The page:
Yasin Tayebjee, (who runs an extremely successful practice in Leicester and who you might know from  facebook group Pragmatic Osteopath) with Georgina Leelodharry

What you can do.  Yes YOU.

1.  Stop complaining

2.  PROMS

Fingers crossed, once the new CPD scheme kicks in lots of people will start using PROMS for their objective activity.  Over 3 years PROMS has generated only 2000 patient cases.  “Pathetic”, said Maurice, not mincing his words.  Less than one subject per osteopath over three years.  Please sign up now and do it -it’s so easy – especially if you are a busy clinician who just loves treating people and doesn’t have time to contribute anything else.  Getting data, and soon, is crucial if we want to take advantage of our new AHP status.  Email Carol Fawkes  on c.fawkes@qmul.ac.uk and she’ll send you some forms to give out to new patients.  That’s pretty much all there is to it.  I think there’s a paediatric PROM on the way too.

3.  Volunteer as a media spokesperson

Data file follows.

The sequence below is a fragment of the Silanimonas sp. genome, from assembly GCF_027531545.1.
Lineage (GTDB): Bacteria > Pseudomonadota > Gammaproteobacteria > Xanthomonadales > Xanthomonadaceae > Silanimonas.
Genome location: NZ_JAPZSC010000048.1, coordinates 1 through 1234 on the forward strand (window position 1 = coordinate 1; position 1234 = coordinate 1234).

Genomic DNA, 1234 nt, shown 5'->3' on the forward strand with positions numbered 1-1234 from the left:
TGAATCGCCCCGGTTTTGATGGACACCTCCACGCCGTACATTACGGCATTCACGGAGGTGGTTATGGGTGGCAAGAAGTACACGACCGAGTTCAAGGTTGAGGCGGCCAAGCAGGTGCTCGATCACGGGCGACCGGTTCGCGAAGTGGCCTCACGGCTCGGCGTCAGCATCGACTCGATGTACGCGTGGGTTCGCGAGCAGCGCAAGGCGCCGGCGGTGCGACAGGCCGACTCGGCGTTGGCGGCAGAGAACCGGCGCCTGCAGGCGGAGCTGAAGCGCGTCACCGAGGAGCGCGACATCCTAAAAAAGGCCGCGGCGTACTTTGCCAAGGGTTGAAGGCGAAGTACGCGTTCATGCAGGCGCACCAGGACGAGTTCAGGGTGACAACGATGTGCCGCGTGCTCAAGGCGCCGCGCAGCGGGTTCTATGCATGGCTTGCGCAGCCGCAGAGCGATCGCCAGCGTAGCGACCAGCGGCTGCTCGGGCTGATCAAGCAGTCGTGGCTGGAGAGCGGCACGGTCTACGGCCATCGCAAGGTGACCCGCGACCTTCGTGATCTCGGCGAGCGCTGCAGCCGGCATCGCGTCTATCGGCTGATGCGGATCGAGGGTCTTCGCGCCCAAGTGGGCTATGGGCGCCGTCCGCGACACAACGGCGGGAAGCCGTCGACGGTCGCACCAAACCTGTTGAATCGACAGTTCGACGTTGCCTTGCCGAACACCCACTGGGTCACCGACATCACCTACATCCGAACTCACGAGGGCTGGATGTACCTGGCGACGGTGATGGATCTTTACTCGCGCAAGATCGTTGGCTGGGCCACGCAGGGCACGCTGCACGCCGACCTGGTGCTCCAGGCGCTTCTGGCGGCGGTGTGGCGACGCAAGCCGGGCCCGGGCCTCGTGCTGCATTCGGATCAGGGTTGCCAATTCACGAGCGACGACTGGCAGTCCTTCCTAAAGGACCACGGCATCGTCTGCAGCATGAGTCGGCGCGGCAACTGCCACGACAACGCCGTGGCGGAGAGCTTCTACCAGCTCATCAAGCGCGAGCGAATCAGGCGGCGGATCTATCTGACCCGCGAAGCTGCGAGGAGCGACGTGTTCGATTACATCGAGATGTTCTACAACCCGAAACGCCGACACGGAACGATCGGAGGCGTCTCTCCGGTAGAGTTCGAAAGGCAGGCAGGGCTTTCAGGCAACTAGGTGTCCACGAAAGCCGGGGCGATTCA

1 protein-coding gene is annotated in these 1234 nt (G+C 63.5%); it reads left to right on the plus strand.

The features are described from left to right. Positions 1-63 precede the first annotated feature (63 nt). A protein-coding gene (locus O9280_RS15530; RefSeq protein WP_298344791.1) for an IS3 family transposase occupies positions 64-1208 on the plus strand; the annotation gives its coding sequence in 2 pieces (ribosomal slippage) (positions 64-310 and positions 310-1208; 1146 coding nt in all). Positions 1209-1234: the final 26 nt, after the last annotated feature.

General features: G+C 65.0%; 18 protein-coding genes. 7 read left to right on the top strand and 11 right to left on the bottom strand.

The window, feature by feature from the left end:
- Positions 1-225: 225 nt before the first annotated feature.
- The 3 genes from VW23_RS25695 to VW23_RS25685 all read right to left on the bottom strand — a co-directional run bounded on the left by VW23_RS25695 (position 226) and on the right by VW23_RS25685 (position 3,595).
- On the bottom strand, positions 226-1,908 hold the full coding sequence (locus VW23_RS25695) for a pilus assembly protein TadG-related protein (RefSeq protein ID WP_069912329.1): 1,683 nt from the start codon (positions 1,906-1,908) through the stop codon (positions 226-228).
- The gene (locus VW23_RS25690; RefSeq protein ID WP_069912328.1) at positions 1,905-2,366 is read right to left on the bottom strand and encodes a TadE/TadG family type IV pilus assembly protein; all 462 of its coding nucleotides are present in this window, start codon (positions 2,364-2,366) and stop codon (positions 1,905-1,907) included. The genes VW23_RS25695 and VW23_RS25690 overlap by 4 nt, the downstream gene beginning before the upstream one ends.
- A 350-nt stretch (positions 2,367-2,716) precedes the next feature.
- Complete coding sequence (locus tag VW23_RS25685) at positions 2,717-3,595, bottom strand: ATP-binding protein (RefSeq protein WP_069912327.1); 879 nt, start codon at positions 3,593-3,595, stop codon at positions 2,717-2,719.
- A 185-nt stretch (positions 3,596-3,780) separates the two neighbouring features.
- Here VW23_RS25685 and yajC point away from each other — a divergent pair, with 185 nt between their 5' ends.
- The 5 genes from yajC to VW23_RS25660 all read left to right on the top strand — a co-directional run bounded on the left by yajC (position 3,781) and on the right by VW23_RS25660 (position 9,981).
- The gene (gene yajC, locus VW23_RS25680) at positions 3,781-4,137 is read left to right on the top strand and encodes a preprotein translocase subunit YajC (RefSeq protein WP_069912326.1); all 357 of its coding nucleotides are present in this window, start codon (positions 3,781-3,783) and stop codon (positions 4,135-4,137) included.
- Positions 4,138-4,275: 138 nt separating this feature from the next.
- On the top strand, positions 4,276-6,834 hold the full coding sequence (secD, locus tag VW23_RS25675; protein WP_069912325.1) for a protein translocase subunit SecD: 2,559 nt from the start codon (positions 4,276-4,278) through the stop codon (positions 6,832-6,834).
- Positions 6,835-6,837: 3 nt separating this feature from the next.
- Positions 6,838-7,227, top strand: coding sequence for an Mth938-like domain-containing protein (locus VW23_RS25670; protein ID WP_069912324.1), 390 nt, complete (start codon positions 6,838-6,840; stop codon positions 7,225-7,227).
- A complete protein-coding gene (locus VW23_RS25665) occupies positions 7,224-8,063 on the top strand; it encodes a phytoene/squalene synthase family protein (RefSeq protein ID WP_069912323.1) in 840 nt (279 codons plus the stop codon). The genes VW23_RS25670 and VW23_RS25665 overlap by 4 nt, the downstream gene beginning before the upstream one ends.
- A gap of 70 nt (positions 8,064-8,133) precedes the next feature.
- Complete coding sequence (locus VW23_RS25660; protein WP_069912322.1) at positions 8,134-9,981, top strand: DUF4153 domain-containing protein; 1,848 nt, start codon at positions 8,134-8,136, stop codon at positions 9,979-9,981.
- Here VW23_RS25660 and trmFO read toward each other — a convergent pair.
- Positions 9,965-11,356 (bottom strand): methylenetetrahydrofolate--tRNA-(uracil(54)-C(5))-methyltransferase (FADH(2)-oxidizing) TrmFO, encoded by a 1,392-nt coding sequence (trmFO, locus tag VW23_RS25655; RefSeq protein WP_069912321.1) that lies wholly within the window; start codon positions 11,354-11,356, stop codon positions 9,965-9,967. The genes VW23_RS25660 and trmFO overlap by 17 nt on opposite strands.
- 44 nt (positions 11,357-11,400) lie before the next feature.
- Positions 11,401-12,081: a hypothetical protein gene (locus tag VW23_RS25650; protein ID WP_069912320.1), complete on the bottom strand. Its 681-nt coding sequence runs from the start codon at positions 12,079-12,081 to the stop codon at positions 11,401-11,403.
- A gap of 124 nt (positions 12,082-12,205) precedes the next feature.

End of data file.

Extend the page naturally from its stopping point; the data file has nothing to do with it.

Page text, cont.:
The iO need a stable of volunteers to respond to requests for media information.  I personally find it hard to convince even myself that I know what I’m talking about, so much as I’d like to be famous, I’m out of the picture, but if you have the self assurance and ability to think on your feet, and you know you inspire confidence, get in touch so you can be on their list of people to phone when they need someone.  Get osteopathy out there and known about!

4.  Use your specialist skills

I can write and try to inspire people and share information.  You might have some specific skill or knowledge which would help the profession as a whole.  About 3 osteopaths at the iO day had a fairly good grasp of the NHS which seemed useful.  Some of you have marketing skills.  How about research?  Ever wanted to try to write a case study?  Just have a go at something that appeals to you.  Do you think iO are missing a trick somehow?  Contact them.  If you know you’re a clinician through and through, do PROMS, and respond to research requests by students.  Don’t think “other people” are doing this stuff.  On the whole, they’re really, really not, and that’s the problem.